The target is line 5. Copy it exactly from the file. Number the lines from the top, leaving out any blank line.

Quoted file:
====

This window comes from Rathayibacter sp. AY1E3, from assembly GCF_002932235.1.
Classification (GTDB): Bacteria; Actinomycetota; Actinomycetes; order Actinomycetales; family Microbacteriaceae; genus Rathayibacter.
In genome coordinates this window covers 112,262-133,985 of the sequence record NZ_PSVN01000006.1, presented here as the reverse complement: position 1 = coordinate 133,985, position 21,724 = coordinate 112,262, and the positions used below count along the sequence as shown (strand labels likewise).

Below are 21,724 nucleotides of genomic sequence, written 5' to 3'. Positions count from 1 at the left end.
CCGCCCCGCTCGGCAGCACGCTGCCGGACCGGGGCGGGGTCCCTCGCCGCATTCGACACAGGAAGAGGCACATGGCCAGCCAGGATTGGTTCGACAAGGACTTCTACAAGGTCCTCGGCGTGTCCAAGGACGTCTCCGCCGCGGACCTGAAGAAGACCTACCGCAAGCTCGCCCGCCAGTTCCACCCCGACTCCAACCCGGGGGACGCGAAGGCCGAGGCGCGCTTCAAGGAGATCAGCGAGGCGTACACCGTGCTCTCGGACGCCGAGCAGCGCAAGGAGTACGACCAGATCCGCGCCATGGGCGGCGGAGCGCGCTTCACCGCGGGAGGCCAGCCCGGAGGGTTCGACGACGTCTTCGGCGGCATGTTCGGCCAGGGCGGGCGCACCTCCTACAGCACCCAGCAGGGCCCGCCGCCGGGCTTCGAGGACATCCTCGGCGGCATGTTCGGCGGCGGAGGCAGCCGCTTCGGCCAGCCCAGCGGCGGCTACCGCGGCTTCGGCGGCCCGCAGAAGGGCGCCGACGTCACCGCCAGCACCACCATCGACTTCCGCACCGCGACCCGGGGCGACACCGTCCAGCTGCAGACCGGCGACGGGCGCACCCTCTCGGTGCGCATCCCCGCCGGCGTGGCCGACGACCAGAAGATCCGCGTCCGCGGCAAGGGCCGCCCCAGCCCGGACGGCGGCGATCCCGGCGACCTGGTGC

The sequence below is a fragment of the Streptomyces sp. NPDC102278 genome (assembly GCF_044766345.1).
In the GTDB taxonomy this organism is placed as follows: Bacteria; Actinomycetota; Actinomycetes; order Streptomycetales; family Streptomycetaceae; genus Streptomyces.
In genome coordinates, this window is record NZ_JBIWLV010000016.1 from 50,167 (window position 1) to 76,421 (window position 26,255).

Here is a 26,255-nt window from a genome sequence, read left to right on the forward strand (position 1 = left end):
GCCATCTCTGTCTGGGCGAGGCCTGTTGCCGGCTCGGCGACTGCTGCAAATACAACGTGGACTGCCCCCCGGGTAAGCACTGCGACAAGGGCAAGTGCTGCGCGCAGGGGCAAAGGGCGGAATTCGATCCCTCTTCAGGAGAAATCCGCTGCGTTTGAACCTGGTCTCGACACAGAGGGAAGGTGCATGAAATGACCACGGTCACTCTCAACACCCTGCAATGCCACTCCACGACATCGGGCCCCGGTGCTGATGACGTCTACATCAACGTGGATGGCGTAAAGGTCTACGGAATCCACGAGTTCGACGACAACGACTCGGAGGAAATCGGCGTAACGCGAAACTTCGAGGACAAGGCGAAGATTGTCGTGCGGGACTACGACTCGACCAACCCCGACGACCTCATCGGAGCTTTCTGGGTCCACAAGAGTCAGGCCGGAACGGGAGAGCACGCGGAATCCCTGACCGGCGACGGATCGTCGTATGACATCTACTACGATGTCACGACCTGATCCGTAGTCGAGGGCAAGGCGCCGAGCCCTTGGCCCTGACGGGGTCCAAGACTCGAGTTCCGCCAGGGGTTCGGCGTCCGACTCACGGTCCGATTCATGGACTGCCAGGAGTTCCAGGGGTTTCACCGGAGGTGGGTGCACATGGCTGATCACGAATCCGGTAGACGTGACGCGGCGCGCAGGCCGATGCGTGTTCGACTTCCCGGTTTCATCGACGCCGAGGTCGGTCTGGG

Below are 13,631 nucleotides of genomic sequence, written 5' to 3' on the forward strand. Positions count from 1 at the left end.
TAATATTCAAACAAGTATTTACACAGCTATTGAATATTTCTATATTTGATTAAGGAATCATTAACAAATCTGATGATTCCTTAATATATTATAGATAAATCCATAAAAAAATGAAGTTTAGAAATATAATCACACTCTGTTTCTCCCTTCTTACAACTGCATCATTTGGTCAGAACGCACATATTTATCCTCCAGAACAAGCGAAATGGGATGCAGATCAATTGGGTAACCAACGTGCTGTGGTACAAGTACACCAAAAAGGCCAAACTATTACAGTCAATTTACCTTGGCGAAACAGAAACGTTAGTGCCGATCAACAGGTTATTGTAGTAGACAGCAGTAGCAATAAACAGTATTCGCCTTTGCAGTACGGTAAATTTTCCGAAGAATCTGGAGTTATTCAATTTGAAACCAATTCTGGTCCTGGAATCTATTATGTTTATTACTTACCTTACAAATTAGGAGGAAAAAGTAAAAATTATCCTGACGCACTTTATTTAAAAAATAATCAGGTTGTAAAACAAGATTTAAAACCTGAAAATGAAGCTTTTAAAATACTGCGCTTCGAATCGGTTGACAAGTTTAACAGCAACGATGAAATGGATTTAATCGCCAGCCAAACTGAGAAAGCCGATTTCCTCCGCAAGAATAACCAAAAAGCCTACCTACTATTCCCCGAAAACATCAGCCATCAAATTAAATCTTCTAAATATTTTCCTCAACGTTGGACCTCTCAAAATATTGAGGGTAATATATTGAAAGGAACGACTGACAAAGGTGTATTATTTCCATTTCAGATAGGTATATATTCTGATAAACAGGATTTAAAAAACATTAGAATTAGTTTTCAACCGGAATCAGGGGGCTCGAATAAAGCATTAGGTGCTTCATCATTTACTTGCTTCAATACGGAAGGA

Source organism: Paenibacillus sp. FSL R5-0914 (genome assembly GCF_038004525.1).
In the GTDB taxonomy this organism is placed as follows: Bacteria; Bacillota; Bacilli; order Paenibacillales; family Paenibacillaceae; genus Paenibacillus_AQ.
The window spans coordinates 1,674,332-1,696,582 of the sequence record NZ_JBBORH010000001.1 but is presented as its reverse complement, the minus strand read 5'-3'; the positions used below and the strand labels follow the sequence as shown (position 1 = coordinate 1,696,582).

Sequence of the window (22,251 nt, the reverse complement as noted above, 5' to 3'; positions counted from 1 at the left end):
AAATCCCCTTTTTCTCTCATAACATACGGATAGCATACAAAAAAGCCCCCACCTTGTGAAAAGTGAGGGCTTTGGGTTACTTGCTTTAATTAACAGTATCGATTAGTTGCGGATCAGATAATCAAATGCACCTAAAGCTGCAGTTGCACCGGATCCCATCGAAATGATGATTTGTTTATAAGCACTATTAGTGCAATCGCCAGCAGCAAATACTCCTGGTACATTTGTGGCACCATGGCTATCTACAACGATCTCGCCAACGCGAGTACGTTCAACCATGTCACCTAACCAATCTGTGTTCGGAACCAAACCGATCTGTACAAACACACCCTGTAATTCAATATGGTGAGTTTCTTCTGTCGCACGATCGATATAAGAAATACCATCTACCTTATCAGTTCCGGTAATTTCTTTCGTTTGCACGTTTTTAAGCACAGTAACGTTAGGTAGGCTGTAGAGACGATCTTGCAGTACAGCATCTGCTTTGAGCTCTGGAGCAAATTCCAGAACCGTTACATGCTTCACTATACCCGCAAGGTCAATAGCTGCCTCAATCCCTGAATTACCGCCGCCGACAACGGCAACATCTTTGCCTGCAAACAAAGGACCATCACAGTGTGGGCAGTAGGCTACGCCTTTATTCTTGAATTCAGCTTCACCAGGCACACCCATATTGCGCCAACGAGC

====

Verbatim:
CCGCCCCGCTCGGCAGCACGCTGCCGGACCGGGGCGGGGTCCCTCGCCGCATTCGACACAGGAAGAGGCACATGGCCAGCCAGGATTGGTTCGACAAGGACTTCTACAAGGTCCTCGGCGTGTCCAAGGACGTCTCCGCCGCGGACCTGAAGAAGACCTACCGCAAGCTCGCCCGCCAGTTCCACCCCGACTCCAACCCGGGGGACGCGAAGGCCGAGGCGCGCTTCAAGGAGATCAGCGAGGCGTACACCGTGCTCTCGGACGCCGAGCAGCGCAAGGAGTACGACCAGATCCGCGCCATGGGCGGCGGAGCGCGCTTCACCGCGGGAGGCCAGCCCGGAGGGTTCGACGACGTCTTCGGCGGCATGTTCGGCCAGGGCGGGCGCACCTCCTACAGCACCCAGCAGGGCCCGCCGCCGGGCTTCGAGGACATCCTCGGCGGCATGTTCGGCGGCGGAGGCAGCCGCTTCGGCCAGCCCAGCGGCGGCTACCGCGGCTTCGGCGGCCCGCAGAAGGGCGCCGACGTCACCGCCAGCACCACCATCGACTTCCGCACCGCGACCCGGGGCGACACCGTCCAGCTGCAGACCGGCGACGGGCGCACCCTCTCGGTGCGCATCCCCGCCGGCGTGGCCGACGACCAGAAGATCCGCGTCCGCGGCAAGGGCCGCCCCAGCCCGGACGGCGGCGATCCCGGCGACCTGGTGC